Wynwood Yard and O Cinema are closing to make way for a 189 unit apartment building. While it may feel like the loss of something special, it is a winning test case for projects like it across the city and has broader implications for urban development.
Della Heiman began Wynwood Yard 3 years ago with a thesis of creating an incubator for Miami’s burgeoning food and music scene. The Yard was a slow but steady success, hosting beloved events such as morning yoga, Reggae Sunday’s, Shabbat Dinners, and cooking lessons. Eventually, Shakira performed a secret concert there, Charcoal Restaurant and bar opened there, and countless charities and fundraisers have hosted their events there. It was a meeting of the minds of Miami’s young and hungry, but it was always meant to be a temporary one.
David Lombardi (and a few partners) assembled 1.26 acres in Wynwood between 2003-2005, before a significant price increase in the area. The zoning allowed 190 units to be built on the assembled land, but the area did not have the rental or sale values to justify the “highest and best use” of the property, so the partners decided to sit on the property until it matured. Using the existing retail spaces on the site, the ownership group signed leases with O Cinema, Art Miami, and Tree Scapes. However, the center site was a large empty plot of land, and it did not make sense to spend money on a plot they were going to sell, so it sat empty.
The site of Wynwood Yard in 2015
Enter Della Heiman, who offered to lease the site on a Temporary Use Permit (TUP), activating the site while it awaited maturation. The TUP, which is only in the City of Miami, is meant for short-term projects and has fewer hurdles than the usual Zoning and Building Permits required for a restaurant space. This mutual arrangement allowed Wynwood Yard to open, Lombardi to garner a small income, and the site to have activity and programming, bettering the neighborhood and accelerating the maturation of the site. Sadly, the success of Wynwood Yard is the very thing that eventually led to its end. The proof of this Miami cultural institution, in addition to the many other early movers in the area, have shown developers across the country that Wynwood can be a place for sustained residential development, bringing tens of cranes into the once sea of one-story industrial spaces.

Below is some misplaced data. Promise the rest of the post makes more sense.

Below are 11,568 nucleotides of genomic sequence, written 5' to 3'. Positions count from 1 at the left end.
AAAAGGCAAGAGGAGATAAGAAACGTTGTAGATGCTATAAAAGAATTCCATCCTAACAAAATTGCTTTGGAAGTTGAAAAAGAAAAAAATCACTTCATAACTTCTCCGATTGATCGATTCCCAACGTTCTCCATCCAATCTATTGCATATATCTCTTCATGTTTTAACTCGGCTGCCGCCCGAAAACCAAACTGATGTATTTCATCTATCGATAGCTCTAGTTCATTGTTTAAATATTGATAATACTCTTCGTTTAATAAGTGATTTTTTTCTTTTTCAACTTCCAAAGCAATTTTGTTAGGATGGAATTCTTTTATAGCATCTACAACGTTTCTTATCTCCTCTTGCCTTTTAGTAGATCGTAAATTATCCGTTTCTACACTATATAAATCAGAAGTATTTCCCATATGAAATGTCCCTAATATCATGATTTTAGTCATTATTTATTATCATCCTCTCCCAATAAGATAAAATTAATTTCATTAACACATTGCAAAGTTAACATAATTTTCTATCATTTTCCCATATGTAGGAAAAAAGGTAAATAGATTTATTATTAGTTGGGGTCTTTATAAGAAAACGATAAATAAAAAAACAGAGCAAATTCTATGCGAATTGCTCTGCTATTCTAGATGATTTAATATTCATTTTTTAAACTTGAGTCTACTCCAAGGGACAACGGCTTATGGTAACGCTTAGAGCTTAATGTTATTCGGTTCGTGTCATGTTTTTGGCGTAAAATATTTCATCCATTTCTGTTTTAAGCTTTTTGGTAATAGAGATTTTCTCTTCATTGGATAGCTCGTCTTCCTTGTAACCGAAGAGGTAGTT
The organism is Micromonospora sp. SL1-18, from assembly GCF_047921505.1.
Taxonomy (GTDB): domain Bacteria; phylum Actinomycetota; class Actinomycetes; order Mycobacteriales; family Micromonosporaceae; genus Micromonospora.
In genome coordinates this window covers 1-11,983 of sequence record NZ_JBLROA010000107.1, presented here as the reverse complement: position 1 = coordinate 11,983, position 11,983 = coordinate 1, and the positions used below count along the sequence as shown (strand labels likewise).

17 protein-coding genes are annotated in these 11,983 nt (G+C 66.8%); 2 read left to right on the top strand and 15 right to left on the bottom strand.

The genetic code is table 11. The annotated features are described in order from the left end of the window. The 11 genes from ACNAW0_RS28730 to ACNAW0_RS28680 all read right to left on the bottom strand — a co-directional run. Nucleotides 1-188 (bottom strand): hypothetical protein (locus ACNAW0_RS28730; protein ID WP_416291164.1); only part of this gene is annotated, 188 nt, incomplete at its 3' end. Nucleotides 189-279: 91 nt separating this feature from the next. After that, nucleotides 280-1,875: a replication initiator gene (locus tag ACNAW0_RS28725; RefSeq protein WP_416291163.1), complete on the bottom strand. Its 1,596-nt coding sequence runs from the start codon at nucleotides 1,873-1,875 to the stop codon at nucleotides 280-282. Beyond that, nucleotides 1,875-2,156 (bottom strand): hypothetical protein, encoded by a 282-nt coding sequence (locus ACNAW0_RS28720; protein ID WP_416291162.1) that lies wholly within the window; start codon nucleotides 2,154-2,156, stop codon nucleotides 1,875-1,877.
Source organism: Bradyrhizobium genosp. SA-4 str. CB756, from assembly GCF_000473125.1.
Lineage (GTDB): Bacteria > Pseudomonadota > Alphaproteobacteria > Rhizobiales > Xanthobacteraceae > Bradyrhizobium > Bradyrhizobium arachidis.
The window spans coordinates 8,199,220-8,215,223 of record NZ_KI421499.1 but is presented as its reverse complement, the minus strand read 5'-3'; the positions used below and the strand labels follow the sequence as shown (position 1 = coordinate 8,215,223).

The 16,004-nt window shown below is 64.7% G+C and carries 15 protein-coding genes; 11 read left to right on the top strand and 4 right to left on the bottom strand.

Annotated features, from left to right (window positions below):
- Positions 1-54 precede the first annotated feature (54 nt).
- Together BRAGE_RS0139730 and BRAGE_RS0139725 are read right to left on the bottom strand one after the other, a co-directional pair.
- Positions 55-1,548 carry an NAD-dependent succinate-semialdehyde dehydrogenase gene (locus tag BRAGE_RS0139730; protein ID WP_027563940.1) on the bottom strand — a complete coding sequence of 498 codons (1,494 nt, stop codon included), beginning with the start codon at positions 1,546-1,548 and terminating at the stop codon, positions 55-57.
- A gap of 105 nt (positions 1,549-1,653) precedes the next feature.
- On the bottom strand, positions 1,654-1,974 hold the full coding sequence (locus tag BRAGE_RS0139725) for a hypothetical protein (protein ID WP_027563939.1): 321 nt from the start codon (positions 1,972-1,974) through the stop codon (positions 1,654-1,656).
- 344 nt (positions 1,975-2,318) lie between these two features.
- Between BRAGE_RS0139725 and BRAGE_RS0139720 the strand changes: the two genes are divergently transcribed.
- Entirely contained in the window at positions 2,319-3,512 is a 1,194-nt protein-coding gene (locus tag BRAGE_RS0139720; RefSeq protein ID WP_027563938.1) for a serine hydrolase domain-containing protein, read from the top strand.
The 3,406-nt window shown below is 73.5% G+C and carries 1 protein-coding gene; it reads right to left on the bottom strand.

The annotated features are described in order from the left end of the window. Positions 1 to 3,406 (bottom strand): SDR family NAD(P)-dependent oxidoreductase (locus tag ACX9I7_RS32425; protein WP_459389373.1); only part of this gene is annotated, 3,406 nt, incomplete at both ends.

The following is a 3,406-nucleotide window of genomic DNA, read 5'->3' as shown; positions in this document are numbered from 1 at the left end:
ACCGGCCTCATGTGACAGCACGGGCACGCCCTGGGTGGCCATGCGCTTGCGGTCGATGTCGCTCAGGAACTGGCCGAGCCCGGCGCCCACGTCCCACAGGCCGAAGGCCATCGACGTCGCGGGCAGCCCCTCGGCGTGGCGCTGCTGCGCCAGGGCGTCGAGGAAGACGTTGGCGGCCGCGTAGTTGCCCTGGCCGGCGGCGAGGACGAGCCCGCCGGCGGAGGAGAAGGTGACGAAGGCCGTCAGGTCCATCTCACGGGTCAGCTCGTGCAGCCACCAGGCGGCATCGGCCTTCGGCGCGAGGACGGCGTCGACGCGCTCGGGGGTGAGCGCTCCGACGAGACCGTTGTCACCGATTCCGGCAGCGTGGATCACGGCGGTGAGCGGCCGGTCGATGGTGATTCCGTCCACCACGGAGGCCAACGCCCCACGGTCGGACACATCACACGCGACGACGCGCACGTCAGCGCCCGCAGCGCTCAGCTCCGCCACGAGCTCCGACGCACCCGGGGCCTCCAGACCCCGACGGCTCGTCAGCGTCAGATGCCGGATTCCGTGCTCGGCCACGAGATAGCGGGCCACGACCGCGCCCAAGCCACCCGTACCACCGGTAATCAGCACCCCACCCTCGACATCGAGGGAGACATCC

Eventually, the ownership group led by David Lombardi sold the land to Lennar Group, who plans to build a 189 unit apartment building called “Wynwood Green.” However, in the time of maturation, Wynwood Yard, as a concept, was created and is in the works to open up on a city-owned parcel in North Beach. O Cinema now has 2 locations, one closing in Wynwood, but one reaming open in Miami Beach operating in the Byron Carlyle Theater. Without the use of this maturation period, it is possible that neither of these beloved cultural institutions would be household names in Miami, and live on in other spaces. In addition, this story shows developers that holding empty land in areas awaiting maturation is not the best use of it. Mutual arrangments can be made between developers and gutsy tenants willing to take risks. These temporary spaces can allow for Miami’s most creative to make mistakes, test out new ideas, and showcase Miami’s raw talent.